Fortunately, natural pest control for Bear’s Breeches is possible with these types of pests. A simple salt spray or a spread of diatomaceous earth will eliminate these garden invaders.3

You can also pick off snails and slugs by hand, or use a garden hose to spray them away.

Bear’s Breeches Disease Prevention

Bear’s Breeches disease prevention is necessary to stave off the most common diseases affecting this plant, which include:3

  • Powdery mildew
  • Fungal leaf spot disease
  • Bacterial leaf spot disease

How To Stop Bear’s Breeches Diseases

One of the best ways to stop Bear’s Breeches disease is to ensure proper air circulation around the plant.3 Lack of airflow from plants that need pruning, or plants that are too close together creates a moisture trap where diseases thrive.

Take time to plan your garden and space plants several feet apart, or relocate those that are growing too close to one another.

Another option for treating diseases on Acanthus is to prepare a homemade milk spray solution.10 The way the sun interacts with the milk fat will create a natural fungicide that keeps mildew and some plant diseases at bay.

How To Identify Bear’s Breeches

Wondering how to identify Bear’s Breeches? Start with its size.

Graphics showing how to identify Bear's Breeches showing Bear's Breeches seed, Bear's Breeches flower, and Bear's Breeches leaf in circle frames on green background.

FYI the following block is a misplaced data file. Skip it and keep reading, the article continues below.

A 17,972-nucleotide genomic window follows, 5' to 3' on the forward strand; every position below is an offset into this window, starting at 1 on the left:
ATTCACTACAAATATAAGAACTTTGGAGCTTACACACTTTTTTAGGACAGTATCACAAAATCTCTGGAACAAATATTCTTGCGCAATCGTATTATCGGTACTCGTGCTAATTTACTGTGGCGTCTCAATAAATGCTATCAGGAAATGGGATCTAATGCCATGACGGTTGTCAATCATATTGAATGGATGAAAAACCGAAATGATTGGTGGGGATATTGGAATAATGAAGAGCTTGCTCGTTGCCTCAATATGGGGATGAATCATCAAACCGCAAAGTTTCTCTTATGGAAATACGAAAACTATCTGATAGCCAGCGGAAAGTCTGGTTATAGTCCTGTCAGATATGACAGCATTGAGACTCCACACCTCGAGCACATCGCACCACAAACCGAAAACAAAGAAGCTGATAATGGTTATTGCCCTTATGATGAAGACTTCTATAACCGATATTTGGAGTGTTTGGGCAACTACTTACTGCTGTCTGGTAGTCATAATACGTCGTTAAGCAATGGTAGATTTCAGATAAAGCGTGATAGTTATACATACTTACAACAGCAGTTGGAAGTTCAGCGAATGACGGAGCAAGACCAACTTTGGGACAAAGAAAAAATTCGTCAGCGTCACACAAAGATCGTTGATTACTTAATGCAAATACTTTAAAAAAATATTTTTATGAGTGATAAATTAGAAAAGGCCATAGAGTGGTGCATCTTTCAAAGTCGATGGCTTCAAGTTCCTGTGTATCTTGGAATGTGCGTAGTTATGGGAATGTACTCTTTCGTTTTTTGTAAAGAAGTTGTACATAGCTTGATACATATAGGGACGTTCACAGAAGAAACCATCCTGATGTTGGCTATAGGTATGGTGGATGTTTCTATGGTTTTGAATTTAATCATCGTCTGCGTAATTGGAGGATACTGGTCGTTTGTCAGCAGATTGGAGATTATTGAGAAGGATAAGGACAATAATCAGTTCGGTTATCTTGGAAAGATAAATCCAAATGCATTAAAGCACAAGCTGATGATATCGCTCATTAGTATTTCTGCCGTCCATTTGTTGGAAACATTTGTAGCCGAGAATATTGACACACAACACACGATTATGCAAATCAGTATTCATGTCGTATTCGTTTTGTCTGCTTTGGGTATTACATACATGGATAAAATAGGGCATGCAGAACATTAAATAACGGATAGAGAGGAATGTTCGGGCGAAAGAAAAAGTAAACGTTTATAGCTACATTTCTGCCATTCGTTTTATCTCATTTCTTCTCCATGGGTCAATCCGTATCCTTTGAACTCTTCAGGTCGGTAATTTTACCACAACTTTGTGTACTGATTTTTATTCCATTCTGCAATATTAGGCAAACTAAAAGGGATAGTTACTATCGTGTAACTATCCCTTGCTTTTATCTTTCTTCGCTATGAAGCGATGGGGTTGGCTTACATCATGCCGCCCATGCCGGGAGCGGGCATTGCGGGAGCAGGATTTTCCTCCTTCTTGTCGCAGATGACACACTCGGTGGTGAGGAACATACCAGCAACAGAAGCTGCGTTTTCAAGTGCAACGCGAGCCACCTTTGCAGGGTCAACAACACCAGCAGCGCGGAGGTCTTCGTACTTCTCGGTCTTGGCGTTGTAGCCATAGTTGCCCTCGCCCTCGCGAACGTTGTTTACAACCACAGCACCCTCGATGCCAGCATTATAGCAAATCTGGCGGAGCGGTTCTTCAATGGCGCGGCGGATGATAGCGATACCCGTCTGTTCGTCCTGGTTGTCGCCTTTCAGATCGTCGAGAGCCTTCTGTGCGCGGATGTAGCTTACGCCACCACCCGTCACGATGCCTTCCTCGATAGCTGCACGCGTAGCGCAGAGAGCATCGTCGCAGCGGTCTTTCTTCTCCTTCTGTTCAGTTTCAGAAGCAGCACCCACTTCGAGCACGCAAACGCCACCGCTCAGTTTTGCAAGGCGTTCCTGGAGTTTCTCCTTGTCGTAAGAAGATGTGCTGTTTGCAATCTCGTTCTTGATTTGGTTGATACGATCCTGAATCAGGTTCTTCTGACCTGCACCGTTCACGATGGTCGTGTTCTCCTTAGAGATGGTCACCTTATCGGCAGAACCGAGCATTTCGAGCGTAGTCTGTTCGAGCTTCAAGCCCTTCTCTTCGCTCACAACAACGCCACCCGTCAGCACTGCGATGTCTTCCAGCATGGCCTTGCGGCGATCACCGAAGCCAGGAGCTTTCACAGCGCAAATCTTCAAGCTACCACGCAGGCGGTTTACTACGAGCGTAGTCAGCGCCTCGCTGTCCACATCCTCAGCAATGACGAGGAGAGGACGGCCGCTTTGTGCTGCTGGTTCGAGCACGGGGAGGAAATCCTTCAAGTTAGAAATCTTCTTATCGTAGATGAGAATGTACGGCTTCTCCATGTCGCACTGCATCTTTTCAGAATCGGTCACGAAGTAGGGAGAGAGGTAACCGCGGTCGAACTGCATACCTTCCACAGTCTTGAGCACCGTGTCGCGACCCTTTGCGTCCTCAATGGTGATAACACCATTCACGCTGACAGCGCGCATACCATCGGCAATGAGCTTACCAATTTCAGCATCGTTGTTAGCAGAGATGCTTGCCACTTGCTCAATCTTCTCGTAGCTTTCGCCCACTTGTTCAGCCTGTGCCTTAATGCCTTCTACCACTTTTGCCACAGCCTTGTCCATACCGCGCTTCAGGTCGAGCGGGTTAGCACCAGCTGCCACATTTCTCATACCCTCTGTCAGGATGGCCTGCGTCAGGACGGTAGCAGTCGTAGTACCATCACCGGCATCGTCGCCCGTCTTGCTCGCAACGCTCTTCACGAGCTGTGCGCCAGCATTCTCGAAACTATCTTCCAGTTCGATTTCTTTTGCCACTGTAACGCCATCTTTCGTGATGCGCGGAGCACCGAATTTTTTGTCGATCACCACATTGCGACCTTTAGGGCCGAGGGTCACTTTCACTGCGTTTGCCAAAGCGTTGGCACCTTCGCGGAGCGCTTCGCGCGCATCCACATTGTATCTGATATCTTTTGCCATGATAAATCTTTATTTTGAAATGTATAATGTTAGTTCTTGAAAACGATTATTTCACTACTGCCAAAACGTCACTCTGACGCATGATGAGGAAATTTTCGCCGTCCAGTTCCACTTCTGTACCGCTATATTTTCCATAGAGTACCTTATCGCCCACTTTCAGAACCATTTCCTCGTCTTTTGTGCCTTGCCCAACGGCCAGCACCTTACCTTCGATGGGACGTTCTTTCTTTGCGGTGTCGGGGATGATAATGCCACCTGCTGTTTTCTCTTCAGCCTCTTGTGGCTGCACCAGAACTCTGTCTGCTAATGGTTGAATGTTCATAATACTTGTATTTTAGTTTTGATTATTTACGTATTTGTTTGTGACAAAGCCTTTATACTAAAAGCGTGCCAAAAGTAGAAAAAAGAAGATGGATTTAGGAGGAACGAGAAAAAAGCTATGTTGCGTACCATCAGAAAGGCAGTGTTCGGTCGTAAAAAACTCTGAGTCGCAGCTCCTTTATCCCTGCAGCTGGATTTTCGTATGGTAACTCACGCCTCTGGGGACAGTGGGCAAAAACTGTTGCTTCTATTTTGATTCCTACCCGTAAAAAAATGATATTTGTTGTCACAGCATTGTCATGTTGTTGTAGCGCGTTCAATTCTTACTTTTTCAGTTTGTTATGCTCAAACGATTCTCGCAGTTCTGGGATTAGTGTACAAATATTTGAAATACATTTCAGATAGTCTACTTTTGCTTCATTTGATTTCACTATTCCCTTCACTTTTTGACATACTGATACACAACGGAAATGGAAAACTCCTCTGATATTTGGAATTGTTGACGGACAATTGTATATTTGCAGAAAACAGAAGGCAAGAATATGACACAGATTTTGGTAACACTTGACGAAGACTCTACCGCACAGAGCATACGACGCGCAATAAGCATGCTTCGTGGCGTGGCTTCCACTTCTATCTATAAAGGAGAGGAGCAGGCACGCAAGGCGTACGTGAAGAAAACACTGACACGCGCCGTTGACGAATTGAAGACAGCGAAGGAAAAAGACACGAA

Acanthus mollis measures 4 feet tall and 2 to 3 feet wide, though it can be much wider when in bloom.2

Acanthus Flower or Bear’s Breeches Flower

The Acanthus flower or Bear’s Breeches flower is the highlight of this plant. Similar in appearance to a snapdragon, it comes in purple, pink, and white and features a tubular shape.

Blooms are approximately 2 inches long and appear between May and July.2

Acanthus Leaves

Acanthus leaves are shiny. Dark green in color, they can be as long as 6 inches and are attractive in their own right, even when the plant is not in bloom.2

Bear’s Breeches Seeds

Bear’s Breeches seeds are contained within a green oval-shaped capsule.2 The seeds can be used to grow this plant, but specimens grown from seed will take several years to bloom.3

One unique thing about Bear’s Breeches leaves that can vary among different cultivars is the leaf edges. While some are smooth, others are toothed or spiky.

This is what gives Acanthus, Greek for spike, its name.

3 Types of Bear’s Breeches

While Acanthus mollis is one of the most common types of Bear’s Breeches, it’s not the only species grown in U.S. gardens.

1. Acanthus hungaricus

Acanthus hungaricus is native to Hungary. It features special types of white flowers with purple “hoods” that make it very attractive to gardeners seeking unusual blooms.7

The white petals form two “lips” that give this plant the nickname “White Lips.”